Physician Allocation of Medicare Resources for Patients with Advanced Cancer.

J Palliat Med. 2013 Jun 26;
Rocke DJ, Lee WT, Beumer HW, Taylor DH, Schulz K, Thomas S, Puscas L

Abstract Background: Little is known about what patients and physicians value in end-of-life care, or how these groups would craft a health plan for those with advanced cancer. Objective: The study objective was to assess how otolaryngology, head and neck surgery (OHNS) physicians would structure a Medicare benefit plan for patients with advanced cancer, and to compare this with cancer patient and cancer patient caregiver preferences. Design: OHNS physicians used an online version of a validated tool for assessing preferences for health plans in the setting of limited resources. These data were compared to cancer patient and caregiver preferences. Setting and participants: OHNS physicians nationwide were assessed with comparison to similar data obtained in a separate study of cancer patients and their caregivers treated at Duke University Medical Center. Results: Otolaryngology physicians (n=767) completed the online assessment and this was compared with data from 146 patients and 114 caregivers. OHNS physician allocations differed significantly in 14 of the 15 benefit categories when compared with patients and caregivers. Physicians elected more coverage in the Advice, Emotional Care, Palliative Care, and Treatment for Cancer benefit categories. Patients and their caregivers elected more coverage in the Cash, Complementary Care, Cosmetic Care, Dental and Vision, Drug Coverage, Home Improvement, House Calls, Nursing Facility, Other Medical Care, and Primary Care benefit categories. Conclusions: Otolaryngology physicians have significantly different values in end-of-life care than cancer patients and their caregivers. This information is important for efficient allocation of scarce Medicare resources and for effective end-of-life discussions, both of which are key for developing appropriate health policy. HubMed – drug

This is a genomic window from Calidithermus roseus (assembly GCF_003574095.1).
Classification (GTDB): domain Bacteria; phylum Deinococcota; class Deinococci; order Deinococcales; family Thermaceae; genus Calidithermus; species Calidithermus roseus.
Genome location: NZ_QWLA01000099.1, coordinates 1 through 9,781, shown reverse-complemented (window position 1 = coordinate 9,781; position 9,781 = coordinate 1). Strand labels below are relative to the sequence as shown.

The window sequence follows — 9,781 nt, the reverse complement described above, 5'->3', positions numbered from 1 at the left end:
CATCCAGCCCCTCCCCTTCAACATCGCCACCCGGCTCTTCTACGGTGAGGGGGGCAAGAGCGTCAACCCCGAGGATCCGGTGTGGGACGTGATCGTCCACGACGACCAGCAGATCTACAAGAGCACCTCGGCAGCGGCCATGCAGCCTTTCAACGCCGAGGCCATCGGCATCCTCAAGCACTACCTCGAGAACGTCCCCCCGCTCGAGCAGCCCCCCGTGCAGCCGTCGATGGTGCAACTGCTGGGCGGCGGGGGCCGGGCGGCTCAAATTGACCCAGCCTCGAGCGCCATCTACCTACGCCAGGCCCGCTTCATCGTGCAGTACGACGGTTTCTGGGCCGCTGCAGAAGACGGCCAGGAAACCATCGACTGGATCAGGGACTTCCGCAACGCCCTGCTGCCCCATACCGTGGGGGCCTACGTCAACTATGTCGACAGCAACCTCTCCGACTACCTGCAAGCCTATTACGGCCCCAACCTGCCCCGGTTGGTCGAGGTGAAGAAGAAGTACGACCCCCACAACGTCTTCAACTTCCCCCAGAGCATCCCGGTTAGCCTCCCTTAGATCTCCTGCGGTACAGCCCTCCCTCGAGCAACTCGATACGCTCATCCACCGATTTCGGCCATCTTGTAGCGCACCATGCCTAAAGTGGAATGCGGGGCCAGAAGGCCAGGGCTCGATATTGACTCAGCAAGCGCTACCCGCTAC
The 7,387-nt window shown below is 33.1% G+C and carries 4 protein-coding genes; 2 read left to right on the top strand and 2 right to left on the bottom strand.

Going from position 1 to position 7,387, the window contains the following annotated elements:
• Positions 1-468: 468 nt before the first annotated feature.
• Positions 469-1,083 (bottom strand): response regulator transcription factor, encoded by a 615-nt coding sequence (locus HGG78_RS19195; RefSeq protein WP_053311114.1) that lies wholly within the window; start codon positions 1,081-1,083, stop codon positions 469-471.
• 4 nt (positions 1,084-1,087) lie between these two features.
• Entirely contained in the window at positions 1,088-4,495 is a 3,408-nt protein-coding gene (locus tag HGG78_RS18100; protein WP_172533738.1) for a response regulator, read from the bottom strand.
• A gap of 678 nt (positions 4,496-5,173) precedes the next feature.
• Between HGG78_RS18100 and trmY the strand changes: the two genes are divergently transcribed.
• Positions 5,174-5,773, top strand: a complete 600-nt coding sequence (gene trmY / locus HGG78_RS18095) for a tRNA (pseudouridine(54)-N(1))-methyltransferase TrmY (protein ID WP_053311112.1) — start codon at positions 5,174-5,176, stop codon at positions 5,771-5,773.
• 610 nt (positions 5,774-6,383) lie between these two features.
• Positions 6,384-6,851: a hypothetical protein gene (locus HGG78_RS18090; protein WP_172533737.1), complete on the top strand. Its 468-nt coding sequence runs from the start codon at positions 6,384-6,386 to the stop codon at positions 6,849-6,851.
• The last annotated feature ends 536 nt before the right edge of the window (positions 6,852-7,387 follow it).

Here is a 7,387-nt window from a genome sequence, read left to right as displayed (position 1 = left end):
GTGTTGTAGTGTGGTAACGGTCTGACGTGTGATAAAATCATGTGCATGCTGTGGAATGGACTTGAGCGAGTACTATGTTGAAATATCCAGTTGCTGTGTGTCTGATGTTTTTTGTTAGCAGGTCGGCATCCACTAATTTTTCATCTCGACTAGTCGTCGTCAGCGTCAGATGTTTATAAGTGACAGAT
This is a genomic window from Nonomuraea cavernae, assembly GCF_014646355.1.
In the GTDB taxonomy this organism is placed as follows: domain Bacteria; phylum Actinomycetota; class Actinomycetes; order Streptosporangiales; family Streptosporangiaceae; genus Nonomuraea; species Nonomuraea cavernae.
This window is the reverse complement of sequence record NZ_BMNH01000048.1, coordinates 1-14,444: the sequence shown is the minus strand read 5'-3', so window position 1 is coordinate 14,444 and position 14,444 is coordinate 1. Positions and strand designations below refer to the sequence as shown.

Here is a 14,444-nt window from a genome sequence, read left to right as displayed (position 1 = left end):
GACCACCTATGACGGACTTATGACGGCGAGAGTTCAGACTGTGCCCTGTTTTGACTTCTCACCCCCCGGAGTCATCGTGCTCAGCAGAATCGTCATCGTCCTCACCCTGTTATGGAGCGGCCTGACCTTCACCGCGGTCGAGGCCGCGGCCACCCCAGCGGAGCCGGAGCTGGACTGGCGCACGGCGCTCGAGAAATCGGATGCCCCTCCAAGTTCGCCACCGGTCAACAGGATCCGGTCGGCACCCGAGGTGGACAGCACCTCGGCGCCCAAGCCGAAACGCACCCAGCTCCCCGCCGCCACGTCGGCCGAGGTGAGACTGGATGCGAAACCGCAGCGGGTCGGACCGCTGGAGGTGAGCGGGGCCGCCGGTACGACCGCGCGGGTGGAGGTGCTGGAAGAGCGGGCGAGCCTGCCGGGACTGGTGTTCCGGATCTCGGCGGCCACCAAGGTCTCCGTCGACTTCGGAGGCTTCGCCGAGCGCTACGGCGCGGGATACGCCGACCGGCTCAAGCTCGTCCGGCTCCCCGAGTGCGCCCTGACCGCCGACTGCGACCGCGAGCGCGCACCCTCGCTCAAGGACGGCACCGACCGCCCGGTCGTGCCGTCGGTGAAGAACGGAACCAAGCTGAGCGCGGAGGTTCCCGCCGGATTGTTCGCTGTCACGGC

Off-Label and Off-NCCN Guidelines Uses of Antineoplastic Drugs in China.

Iran J Public Health. 2013; 42(5): 472-479
Wang W, Zhu M, Guo D, Chen C, Wang D, Pei F, Ma L

To evaluate off-label and off-NCCN guidelines uses of antineoplastic drugs in a major Chinese hospital.Totally 1122 patients were selected from July to December 2011. Then, the off-label and off-NCCN guidelines uses of antineoplastic drugs were analyzed.In 798 of 1122 patients (71.12%), drugs were used for off-label. In 317 of 1122 patients (28.25%), the drugs were prescribed for off-label and off-NCCN guidelines. 2591 medical orders for 1122 patients, 1051/2591 (40.56%) medical orders were off-label; 445/2591(17.17%) medical orders were off-label and off-NCCN guidelines. In 445 off-label and off-NCCN medical orders, 399 (89.66%) were unapproved indications, 38 (8.54%) were unapproved drug concentration and 12 (2.70%) were unapproved route of administration. Percentage of off-label and off-NCCN guidelines drug uses in male was higher than that in female (21.92% vs. 11.39%, P<0.01). Compared with other lines of treatment, percentage of off-label and off-NCCN guidelines drug uses in postoperative adjuvant was the smallest (P<0.01) and percentage in three or multi-line treatments was the highest (P<0.01). The pancreatic cancer possessed the highest percentage (38.74%) of off-label and off-NCCN guidelines drug uses among all types of cancer (P<0.01).Off-label uses of antineoplastic drugs are generally common in China hospitals based on NCCN guidelines. The fact suggests that anti-tumor treatment was relatively standard in China. Off-label and off-NCCN guidelines drug uses were mainly for individual treatment. Doctors should fully consider the adverse drug reaction, contraindication, cautions and increase the drug security monitoring. Uncorrected drug concentration should be avoided for drug risk. HubMed – drug